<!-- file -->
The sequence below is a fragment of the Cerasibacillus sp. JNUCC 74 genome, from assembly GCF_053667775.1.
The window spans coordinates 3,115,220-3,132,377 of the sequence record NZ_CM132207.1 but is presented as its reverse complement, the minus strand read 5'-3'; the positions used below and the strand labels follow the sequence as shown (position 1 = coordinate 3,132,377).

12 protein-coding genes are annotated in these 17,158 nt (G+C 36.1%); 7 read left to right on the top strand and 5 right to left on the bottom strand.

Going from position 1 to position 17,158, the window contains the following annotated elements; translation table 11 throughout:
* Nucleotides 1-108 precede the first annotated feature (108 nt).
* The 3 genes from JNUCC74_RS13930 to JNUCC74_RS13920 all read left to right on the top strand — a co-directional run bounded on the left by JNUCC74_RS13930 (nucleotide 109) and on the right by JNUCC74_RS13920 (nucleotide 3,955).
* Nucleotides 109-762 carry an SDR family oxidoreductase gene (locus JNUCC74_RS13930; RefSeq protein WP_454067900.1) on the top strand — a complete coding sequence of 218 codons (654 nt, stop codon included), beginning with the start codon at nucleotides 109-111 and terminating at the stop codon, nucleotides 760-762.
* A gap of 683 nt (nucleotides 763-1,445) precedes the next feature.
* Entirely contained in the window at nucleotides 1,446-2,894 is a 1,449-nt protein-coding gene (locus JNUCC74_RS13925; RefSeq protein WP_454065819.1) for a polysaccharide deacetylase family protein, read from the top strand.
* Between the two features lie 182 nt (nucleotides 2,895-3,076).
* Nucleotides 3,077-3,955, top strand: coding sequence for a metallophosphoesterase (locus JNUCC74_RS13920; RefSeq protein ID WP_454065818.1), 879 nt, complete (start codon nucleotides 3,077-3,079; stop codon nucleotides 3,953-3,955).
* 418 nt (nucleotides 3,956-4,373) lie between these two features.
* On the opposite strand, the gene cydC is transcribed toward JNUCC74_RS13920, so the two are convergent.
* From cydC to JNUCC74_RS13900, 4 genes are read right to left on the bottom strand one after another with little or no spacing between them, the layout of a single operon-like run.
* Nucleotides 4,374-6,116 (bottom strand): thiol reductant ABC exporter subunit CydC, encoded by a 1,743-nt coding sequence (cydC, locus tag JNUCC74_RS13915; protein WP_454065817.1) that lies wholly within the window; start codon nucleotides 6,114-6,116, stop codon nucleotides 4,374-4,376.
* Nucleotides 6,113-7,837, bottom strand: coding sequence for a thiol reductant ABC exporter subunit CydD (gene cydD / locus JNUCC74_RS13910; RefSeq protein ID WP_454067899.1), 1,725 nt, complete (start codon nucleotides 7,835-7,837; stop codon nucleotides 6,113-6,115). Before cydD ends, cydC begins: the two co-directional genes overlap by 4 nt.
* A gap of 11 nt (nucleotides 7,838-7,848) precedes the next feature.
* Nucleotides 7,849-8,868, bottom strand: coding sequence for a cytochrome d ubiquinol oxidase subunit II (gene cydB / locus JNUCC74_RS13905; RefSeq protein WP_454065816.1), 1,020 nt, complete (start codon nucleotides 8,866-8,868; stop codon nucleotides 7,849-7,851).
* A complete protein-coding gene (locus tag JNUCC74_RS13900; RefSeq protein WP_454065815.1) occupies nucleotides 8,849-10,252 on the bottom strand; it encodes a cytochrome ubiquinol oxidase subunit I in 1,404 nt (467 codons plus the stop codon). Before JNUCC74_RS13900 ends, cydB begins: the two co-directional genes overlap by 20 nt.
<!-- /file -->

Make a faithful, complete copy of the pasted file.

The sequence below is a fragment of the Cerasibacillus sp. JNUCC 74 genome, from assembly GCF_053667775.1.
The window spans coordinates 3,115,220-3,132,377 of the sequence record NZ_CM132207.1 but is presented as its reverse complement, the minus strand read 5'-3'; the positions used below and the strand labels follow the sequence as shown (position 1 = coordinate 3,132,377).

12 protein-coding genes are annotated in these 17,158 nt (G+C 36.1%); 7 read left to right on the top strand and 5 right to left on the bottom strand.

Going from position 1 to position 17,158, the window contains the following annotated elements; translation table 11 throughout:
* Nucleotides 1-108 precede the first annotated feature (108 nt).
* The 3 genes from JNUCC74_RS13930 to JNUCC74_RS13920 all read left to right on the top strand — a co-directional run bounded on the left by JNUCC74_RS13930 (nucleotide 109) and on the right by JNUCC74_RS13920 (nucleotide 3,955).
* Nucleotides 109-762 carry an SDR family oxidoreductase gene (locus JNUCC74_RS13930; RefSeq protein WP_454067900.1) on the top strand — a complete coding sequence of 218 codons (654 nt, stop codon included), beginning with the start codon at nucleotides 109-111 and terminating at the stop codon, nucleotides 760-762.
* A gap of 683 nt (nucleotides 763-1,445) precedes the next feature.
* Entirely contained in the window at nucleotides 1,446-2,894 is a 1,449-nt protein-coding gene (locus JNUCC74_RS13925; RefSeq protein WP_454065819.1) for a polysaccharide deacetylase family protein, read from the top strand.
* Between the two features lie 182 nt (nucleotides 2,895-3,076).
* Nucleotides 3,077-3,955, top strand: coding sequence for a metallophosphoesterase (locus JNUCC74_RS13920; RefSeq protein ID WP_454065818.1), 879 nt, complete (start codon nucleotides 3,077-3,079; stop codon nucleotides 3,953-3,955).
* 418 nt (nucleotides 3,956-4,373) lie between these two features.
* On the opposite strand, the gene cydC is transcribed toward JNUCC74_RS13920, so the two are convergent.
* From cydC to JNUCC74_RS13900, 4 genes are read right to left on the bottom strand one after another with little or no spacing between them, the layout of a single operon-like run.
* Nucleotides 4,374-6,116 (bottom strand): thiol reductant ABC exporter subunit CydC, encoded by a 1,743-nt coding sequence (cydC, locus tag JNUCC74_RS13915; protein WP_454065817.1) that lies wholly within the window; start codon nucleotides 6,114-6,116, stop codon nucleotides 4,374-4,376.
* Nucleotides 6,113-7,837, bottom strand: coding sequence for a thiol reductant ABC exporter subunit CydD (gene cydD / locus JNUCC74_RS13910; RefSeq protein ID WP_454067899.1), 1,725 nt, complete (start codon nucleotides 7,835-7,837; stop codon nucleotides 6,113-6,115). Before cydD ends, cydC begins: the two co-directional genes overlap by 4 nt.
* A gap of 11 nt (nucleotides 7,838-7,848) precedes the next feature.
* Nucleotides 7,849-8,868, bottom strand: coding sequence for a cytochrome d ubiquinol oxidase subunit II (gene cydB / locus JNUCC74_RS13905; RefSeq protein WP_454065816.1), 1,020 nt, complete (start codon nucleotides 8,866-8,868; stop codon nucleotides 7,849-7,851).
* A complete protein-coding gene (locus tag JNUCC74_RS13900; RefSeq protein WP_454065815.1) occupies nucleotides 8,849-10,252 on the bottom strand; it encodes a cytochrome ubiquinol oxidase subunit I in 1,404 nt (467 codons plus the stop codon). Before JNUCC74_RS13900 ends, cydB begins: the two co-directional genes overlap by 20 nt.